The euro staged a broad rally and US stocks roared back on Thursday as China brushed aside fears that it was reconsidering its euro foreign exchange reserves due to the debt crisis in the single currency bloc.
REUTERS - The euro staged a broad rally and U.S. stocks jumped about 3 percent on Thursday, after China said Europe remains a key investment market for its foreign-exchange reserves.
The People’s Bank of China said a Financial Times report that Beijing was concerned about its euro-zone bond holdings due to the European debt crisis was groundless. The report had driven the euro to a near four-year low on Wednesday and cut short a rally in U.S. stocks.
Stocks in Europe and emerging markets also jumped and crude oil prices jumped 4 percent as the perceived risk that China might change the composition of its foreign exchange reserves was reduced.
“Reports from the front suggested that investors might become frightened that China could do something drastic,” said Douglas Peta, an independent market strategist in New York. “Getting some assurance that Chinese sales of European sovereign debt isn’t imminent is making everyone feel better.”
European shares closed above the 1,000 mark for the first time in just over a week while government debt prices fell as the bid for safety ebbed. Stocks in emerging markets also surged, with Brazil shares up more than 3 percent.
Bargain hunters picked through stock markets that had been beaten down by fears that Europe’s debt crisis could spark a credit crunch and undermine the global economic recovery.
At the close of trade, the Dow Jones industrial average gained 284.54 points, or 2.85 percent, to 10,258.99. The Standard & Poor’s 500 Index rose 35.11 points, or 3.29 percent, to 1,103.06. The Nasdaq Composite Index climbed 81.80 points, or 3.73 percent, at 2,277.68.
Microsoft Corp climbed 4 percent to $26, a day after ceding its position to Apple as the largest technology company by market cap. FBR Capital Markets upgraded Microsoft, a Dow component, to “outperform,” citing its improving fundamentals and recent share underperformance.
The PHLX Semiconductor index gained 5.2 percent. Technology stocks had been battered recently due to the companies’ high concentration of sales overseas.
Equity markets shrugged off a report showing the U.S. economy grew at a slower pace than previously estimated in the first quarter as business investment slackened.
The pan-European FTSEurofirst 300 index closed up 2.9 percent at 1,000.46 points. The index remains down around 10 percent from a mid-April peak on worries about Europe’s debt crisis. MSCI’s all-country world stock index also rose 2.9 percent.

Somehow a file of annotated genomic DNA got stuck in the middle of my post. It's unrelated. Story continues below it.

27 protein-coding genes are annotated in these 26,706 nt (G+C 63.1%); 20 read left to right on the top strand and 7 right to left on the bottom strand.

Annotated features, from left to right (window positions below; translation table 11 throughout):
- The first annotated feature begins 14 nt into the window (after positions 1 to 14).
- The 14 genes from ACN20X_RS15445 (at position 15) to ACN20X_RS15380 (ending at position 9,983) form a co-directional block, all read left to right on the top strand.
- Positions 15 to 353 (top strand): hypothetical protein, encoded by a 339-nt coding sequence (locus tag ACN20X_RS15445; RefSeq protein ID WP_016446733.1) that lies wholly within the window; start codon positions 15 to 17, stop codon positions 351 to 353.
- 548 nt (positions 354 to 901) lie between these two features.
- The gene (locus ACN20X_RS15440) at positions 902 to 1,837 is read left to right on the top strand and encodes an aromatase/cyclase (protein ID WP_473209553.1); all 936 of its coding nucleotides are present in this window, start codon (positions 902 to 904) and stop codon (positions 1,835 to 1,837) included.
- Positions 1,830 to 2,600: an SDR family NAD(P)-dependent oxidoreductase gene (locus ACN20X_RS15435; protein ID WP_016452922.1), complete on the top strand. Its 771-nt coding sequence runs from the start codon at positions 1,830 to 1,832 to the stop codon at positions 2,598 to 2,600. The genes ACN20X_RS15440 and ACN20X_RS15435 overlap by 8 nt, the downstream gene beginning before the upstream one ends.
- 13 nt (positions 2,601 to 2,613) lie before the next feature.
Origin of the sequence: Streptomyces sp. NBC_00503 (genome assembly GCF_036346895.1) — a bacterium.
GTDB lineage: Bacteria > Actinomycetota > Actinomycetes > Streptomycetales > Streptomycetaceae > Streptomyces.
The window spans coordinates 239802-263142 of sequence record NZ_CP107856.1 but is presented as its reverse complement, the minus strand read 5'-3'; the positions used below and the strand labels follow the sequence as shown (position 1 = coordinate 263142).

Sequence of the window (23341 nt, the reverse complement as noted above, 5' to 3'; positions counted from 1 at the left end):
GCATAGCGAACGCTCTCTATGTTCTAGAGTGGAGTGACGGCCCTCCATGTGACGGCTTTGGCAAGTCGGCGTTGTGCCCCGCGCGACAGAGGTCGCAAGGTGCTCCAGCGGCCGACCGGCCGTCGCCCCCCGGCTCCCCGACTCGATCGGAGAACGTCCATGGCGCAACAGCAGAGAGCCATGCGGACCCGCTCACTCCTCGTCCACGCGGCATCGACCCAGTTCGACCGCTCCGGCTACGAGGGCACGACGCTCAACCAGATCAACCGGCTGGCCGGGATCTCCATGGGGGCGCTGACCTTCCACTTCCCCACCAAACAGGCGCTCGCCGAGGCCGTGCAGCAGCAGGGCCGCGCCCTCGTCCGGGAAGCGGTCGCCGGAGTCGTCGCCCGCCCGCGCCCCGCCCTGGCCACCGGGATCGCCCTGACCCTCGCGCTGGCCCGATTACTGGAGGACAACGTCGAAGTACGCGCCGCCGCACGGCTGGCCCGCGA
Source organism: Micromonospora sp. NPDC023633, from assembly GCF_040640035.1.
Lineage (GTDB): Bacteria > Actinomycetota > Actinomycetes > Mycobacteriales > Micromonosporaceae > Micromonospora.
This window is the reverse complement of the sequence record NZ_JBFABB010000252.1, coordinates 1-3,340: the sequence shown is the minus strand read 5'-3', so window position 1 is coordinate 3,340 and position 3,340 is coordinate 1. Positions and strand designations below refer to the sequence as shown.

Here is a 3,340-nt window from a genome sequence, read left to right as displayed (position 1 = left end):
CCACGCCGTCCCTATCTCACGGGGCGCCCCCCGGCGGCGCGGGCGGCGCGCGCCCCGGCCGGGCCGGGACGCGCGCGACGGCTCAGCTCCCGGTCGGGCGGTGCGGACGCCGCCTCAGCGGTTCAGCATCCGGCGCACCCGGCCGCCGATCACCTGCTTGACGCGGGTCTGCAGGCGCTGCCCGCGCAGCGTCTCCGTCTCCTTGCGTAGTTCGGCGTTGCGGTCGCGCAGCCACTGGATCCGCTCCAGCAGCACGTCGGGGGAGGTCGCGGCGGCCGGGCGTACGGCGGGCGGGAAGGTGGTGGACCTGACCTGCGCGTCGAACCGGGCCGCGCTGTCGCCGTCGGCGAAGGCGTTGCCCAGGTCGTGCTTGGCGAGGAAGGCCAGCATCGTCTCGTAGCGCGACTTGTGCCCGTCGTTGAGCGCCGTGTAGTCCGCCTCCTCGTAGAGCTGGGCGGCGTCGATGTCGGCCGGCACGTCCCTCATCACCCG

Banks, which have been heavily hit by concerns about Europe’s debt crisis, rose for a second straight day and were among the top risers.
BP gained 5.9 percent. The company said it was making progress with its effort to plug its rupturred Gulf of Mexico oil well.
The euro gained 1.67 percent at $1.237 while the dollar fell against a basket of major trading-partner currencies, with the U.S. dollar index falling 1.05 percent at 86.208.
Stock market gains also supported the euro, while the yen came under broad pressure as investors put on riskier bets funded by cheap borrowing in the Japanese currency. The dollar rose 1.38 percent to 91.06 yen in late New York trade.
“We’re following the equity markets. The dollar/yen started to gain some traction ... and that’s dragging the whole risk trade up, which is giving another boost to the euro,” said Tim O’Sullivan, chief dealer at Forex.com in Bedminster, New Jersey.
China has been trying to diversify its currency reserves to reduce the dollar’s dominance in favor of the euro and yen to curb risks.
On Wednesday the euro collapsed 1.5 percent against the dollar after the Financial Times reported China’s State Administration of Foreign Exchange (SAFE) was meeting foreign bankers because of concerns about its exposure to debt troubles in Europe.
SAFE, the arm of the central bank, manages China’s $2.4 trillion in foreign exchange reserves—the world’s largest stockpile.
Separately, the Kuwaiti Investment Authority on Thursday denied a local media report that it, too, was reducing its exposure to euro zone investments. The sovereign wealth fund stated there was no change to its long-term investment strategy including Europe.
In response to the better risk appetite, safe-haven benchmark 10-year U.S. Treasuries traded 1-12/32 lower, driving the yield up to 3.35 percent.
Euro zone government bond futures settled 39 ticks lower at 128.33, well off the session low of 128.34.
Crude oil prices posted their biggest two-day gain since mid-August, as a forecast for an intense Atlantic hurricane season fueled fears of disruptions in U.S. supplies and spurred speculative buying. Oil had also risen more than 4 percent on Wednesday.
U.S. light sweet crude oil settled up $3.04, or 4.25 percent, to $74.55 per barrel, and spot gold prices rose $2.20, or 0.18 percent, to $1212.10. Gold is up about 3 percent this week.
Date created : 2010-05-28